China Is Threatening to Take Action Over New Changes to the U.S. EV Tax Credit System

The Inflation Reduction Act included several changes to the EV tax credit system, including limitations on EVs with foreign-produced battery components—and China isn’t happy.
Written by Jason Crosby
Reviewed by Kathleen Flear
So far, the Inflation Reduction Act seems to be doing its job: reducing inflation and helping to strengthen the U.S. economy. But some countries aren’t necessarily happy about some of the specifics included in the bill, mainly the
EV tax credit system
—and they’re getting pretty vocal about it. China in particular is at the forefront in a line of critics, and they’re threatening to take action. But what, if anything, could China do about the new EV tax credit system? 
It’s also worth asking yourself what you can do about
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What’s China’s problem with the new EV tax credit system? 

explains that China is angry due to the fact that the new EV tax credit system excludes EVs with Chinese battery components from qualifying. 
This means that China’s hold on the U.S. economy could be significantly weakened, and although the decision hasn’t been labeled illegal or immoral, China believes that it is. The country is currently investigating whether the U.S. is in violation of World Trade Organization principles. But what can China really do?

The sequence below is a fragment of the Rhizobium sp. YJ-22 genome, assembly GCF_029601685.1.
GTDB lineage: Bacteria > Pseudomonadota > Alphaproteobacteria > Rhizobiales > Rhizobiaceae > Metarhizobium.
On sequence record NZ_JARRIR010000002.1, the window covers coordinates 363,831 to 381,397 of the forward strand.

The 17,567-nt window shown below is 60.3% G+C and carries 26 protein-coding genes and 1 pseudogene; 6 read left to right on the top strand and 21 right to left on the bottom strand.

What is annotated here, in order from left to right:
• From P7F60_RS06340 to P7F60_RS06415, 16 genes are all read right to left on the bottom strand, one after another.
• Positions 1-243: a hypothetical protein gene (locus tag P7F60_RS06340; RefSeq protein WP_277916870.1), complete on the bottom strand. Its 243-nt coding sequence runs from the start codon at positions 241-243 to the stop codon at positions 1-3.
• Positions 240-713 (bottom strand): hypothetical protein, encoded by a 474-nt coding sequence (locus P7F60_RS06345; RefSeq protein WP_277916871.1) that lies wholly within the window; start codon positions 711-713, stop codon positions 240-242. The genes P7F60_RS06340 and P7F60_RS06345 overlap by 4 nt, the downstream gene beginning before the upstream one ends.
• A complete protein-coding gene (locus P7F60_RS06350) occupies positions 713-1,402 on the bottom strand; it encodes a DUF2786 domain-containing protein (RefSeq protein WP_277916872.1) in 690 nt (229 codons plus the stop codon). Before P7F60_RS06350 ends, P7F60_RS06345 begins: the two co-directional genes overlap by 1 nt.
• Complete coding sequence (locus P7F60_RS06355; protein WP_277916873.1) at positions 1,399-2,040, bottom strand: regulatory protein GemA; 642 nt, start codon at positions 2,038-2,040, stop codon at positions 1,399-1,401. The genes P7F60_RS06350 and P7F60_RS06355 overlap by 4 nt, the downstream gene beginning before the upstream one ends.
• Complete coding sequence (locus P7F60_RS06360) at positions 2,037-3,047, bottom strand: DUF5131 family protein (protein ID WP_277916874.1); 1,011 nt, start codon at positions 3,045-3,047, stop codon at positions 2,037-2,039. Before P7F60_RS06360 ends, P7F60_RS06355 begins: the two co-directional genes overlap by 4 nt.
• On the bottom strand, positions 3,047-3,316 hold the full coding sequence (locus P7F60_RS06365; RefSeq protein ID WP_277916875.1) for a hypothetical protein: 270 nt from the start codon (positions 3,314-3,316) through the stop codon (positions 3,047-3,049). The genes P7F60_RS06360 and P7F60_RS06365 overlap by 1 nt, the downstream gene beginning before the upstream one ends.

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China could impose similar trade restrictions on the U.S.

China isn’t declaring war against the U.S.—but it could certainly spark something of a trade war between the two countries. At present, China is simply conducting an investigation into the current EV tax credit system; they aren’t done trying to persuade U.S. officials to soften up. 
Chinese ambassador to the U.S., Qin Gang, spoke at the Detroit Auto Show last week. His words were vague but hinted that China wished to cooperate with the U.S. “The electric vehicle value chain, or specifically the supply chain, is very globalized,” said Qin. 

What will be the lasting effects of the new EV tax credit system?

Besides making China, Russia, South Korea, the E.U., and Japan angry, the new EV tax credit rules will probably force other countries to lessen their dependence on Chinese-produced battery parts and electronics. 
Currently, China controls 62% of the
EV battery
component market—which isn’t a good thing. Biden’s administration may have upset global leaders, but the U.S. isn’t turning its nose up at Chinese battery components for no reason. Instead, we’re playing the long game, hoping to diversify the EV battery market and supply chain. 

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The new EV tax credit rules aren’t going easy on China—but in the long run, it could be best for the U.S.’s and the world’s economy. But for you, what’s best might be getting more affordable EV insurance, and
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